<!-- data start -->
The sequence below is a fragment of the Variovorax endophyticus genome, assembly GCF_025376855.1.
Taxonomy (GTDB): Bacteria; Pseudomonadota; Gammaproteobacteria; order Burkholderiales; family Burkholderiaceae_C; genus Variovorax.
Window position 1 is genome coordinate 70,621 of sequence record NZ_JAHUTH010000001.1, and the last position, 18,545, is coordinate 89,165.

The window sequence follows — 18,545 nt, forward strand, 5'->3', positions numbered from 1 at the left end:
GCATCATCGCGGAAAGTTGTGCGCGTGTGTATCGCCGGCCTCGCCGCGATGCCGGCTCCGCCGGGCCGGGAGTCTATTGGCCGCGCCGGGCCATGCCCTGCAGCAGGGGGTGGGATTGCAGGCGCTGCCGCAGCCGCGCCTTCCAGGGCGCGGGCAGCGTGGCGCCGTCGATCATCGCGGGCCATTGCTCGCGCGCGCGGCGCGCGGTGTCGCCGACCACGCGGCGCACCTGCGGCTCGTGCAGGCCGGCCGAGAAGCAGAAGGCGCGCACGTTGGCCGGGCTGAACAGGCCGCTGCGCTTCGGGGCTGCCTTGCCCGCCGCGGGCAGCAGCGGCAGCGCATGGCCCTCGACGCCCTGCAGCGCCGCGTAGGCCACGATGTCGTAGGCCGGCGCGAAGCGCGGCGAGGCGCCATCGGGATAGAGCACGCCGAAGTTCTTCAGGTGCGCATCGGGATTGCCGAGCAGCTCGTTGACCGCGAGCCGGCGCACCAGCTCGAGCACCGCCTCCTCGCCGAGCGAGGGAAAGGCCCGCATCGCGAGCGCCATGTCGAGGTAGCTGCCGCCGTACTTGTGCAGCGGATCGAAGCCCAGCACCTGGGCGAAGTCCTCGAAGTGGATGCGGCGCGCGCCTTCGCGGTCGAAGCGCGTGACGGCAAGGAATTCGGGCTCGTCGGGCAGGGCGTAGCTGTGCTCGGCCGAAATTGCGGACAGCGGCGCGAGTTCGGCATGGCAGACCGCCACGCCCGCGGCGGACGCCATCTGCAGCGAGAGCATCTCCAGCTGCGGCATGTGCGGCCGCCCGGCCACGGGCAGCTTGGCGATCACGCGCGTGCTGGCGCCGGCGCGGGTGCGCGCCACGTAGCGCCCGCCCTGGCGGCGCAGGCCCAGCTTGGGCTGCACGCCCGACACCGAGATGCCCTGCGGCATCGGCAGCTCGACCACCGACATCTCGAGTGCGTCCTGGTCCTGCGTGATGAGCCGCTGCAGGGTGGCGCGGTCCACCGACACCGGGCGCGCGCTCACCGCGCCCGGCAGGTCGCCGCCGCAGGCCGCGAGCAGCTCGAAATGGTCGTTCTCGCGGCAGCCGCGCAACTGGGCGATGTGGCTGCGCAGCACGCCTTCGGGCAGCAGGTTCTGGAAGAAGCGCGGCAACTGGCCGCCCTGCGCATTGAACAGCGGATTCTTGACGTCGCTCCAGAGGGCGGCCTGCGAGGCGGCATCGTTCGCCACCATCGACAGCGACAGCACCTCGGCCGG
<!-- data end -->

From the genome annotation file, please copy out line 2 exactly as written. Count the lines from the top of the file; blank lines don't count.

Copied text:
Taxonomy (GTDB): Bacteria; Pseudomonadota; Gammaproteobacteria; order Burkholderiales; family Burkholderiaceae_C; genus Variovorax.